8. As far as my interpretation of this standard and how my facility operates, the training is not the same thing as the competency testing. Each area of the lab has an initial competency testing, then the 6 month, then the corresponding annual along with everyone else. I don't think mere completion of training without an initial competency assessment is sufficient. Training is often just acknowledging the trainee has been taught a task and can perform said test; the competency is a pre-set blind sample that already has a determined result, so you can tell if your trainee is passing/failing the competency. I would say: sign off training, sign off competency, then you can perform solo testing. There is a previous thread here, and another here about GEN.55500 that may be helpful?
  9. I'm in a trauma I center with an MTP policy that was forced to update post mass casualty. We set up MTP packs ahead of time and have them at the ready for any moment. Each pack is distinguished by gender (O NEG set up for females, O POS set up for males), and is complete with 6 units of RBC, a carbon copy form, cooler card, and pulled segments. The carbon copy form has the record of the unit numbers, but we use stickers from the unit itself. The only info really handwritten is the ABORh of the units, the product code, and the time/date whenever the pack is issued to a patient. Since the pack is set up ahead of time, one tech prepares the pack and a second tech verifies that the units are in an acceptable status to issue, and that the pack is overall assembled correctly -- therefore reducing a number of potential errors. At time of issue, we use ADT labels printed from EPIC that include the pt's information, and this sticker is applied to the carbon copy sheets and the BTRs already tagged to the units.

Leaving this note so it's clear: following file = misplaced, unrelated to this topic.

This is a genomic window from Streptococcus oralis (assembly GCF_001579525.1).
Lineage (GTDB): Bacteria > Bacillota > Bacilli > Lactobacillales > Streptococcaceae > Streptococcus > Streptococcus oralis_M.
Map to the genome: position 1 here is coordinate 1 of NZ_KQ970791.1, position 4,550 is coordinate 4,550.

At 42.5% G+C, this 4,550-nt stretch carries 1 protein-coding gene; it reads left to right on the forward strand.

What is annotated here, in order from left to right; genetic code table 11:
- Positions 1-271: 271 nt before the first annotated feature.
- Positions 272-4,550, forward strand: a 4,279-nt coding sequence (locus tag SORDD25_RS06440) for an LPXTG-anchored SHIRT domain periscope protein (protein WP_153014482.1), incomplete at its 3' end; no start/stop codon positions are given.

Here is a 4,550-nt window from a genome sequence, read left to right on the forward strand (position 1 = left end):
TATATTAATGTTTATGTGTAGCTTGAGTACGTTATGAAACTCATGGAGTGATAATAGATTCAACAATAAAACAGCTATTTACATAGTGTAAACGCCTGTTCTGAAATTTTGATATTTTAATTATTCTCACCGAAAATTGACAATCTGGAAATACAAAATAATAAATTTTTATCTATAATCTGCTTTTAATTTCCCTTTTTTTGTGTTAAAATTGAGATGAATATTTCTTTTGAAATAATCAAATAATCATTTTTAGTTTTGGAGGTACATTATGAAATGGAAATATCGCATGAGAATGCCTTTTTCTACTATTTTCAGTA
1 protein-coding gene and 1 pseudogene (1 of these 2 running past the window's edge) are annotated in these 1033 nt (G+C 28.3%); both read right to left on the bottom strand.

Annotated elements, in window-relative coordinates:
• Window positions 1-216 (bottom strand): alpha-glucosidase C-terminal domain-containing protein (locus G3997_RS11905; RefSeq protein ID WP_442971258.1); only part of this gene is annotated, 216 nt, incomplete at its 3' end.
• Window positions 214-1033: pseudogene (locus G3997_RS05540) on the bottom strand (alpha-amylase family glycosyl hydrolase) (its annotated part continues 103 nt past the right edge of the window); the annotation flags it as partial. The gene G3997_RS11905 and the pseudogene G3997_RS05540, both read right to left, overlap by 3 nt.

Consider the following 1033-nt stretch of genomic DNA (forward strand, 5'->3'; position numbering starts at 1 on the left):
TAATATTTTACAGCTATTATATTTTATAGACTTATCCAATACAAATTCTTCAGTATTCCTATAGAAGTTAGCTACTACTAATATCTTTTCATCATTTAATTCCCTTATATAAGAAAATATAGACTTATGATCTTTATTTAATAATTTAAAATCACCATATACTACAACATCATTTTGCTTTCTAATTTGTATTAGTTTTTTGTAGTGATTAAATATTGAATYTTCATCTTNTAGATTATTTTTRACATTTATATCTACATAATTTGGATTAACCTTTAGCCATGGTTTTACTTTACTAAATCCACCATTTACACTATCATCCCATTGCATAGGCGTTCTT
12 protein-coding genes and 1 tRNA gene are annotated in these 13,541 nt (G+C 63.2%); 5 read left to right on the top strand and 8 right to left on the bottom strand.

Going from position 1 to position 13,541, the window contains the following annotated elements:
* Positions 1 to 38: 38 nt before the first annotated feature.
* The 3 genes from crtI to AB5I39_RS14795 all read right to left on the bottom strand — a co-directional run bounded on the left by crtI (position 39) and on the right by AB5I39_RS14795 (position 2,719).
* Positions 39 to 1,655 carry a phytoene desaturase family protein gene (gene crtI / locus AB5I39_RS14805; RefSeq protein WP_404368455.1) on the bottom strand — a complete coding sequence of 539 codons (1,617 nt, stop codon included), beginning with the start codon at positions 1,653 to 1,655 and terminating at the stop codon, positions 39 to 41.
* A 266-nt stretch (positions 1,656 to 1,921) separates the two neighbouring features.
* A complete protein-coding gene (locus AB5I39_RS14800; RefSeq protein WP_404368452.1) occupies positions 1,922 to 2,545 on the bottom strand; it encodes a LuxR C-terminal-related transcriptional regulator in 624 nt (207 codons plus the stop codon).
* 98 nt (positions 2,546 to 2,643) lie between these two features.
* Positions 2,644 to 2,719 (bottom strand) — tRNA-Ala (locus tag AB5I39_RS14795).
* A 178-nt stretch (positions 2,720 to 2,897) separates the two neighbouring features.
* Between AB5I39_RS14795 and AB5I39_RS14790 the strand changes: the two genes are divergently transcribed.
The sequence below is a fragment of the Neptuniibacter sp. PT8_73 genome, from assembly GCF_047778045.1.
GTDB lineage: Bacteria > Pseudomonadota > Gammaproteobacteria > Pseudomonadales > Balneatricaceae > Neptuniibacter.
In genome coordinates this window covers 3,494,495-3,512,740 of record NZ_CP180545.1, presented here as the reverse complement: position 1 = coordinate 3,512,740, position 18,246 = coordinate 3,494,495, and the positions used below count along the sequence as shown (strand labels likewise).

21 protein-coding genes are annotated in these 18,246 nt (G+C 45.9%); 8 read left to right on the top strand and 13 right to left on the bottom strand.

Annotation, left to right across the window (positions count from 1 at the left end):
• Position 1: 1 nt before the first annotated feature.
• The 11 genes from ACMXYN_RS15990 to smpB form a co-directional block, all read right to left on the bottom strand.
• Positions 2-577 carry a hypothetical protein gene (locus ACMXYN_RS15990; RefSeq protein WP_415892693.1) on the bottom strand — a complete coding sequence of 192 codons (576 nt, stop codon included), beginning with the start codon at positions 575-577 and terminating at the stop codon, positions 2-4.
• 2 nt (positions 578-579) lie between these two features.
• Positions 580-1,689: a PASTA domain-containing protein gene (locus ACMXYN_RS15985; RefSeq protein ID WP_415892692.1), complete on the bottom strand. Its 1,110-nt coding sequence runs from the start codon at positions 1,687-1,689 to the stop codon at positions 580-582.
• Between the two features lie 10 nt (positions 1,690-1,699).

10. We don't ignore the "weaker" agglutinations -- we still record M reactions... however, the result of the titer is the last dilution that is graded >M (i.e. is graded 1+). We have a test result called "below titerable levels" for a titer that doesn't have reportable results similar to what you are describing.
  11. Is there a way to verify that information is correct? You're otherwise relying on a third-party data collection service, so I'm just curious how we can use sites like Ancestry or BillionGraves
  12. If you have resources, I'd still be happy to take them.
  13. My lab is also partnering with a transport transfusion service and I've wondered the same thing. Perhaps you'd need to register the pt regardless just to document the use of units or, The chopper should only have blood on it from the particular hospital that it would transfer pts. or, Operate like you suggest and make transfers to that service (however, how do you document proper transfer physically?) I would say if you're transfusing in the chopper (sort of a middle ground, under the jurisdiction of your hospital), you need to document that a pt was transfused under your control, just at a satellite location. The pt being moved after transfusion to another facility doesn't mean Facility #2 has to deal with the units/transfusion... does that make a sort of sense for sake of discussion?
  14. You're mainly going to receive input on the laboratory side of things, not so much the nursing administrative side. There's really only guidelines on the timing of the start of transfusion post-issue from the Blood Bank, and that's really just for temperature acceptability & storage conditions...
  15. We've caught misdraws twice the last month from samples that required a 2ABORh/didn't abide by proper electronic collection... it's safe to say the hassle is beneficial!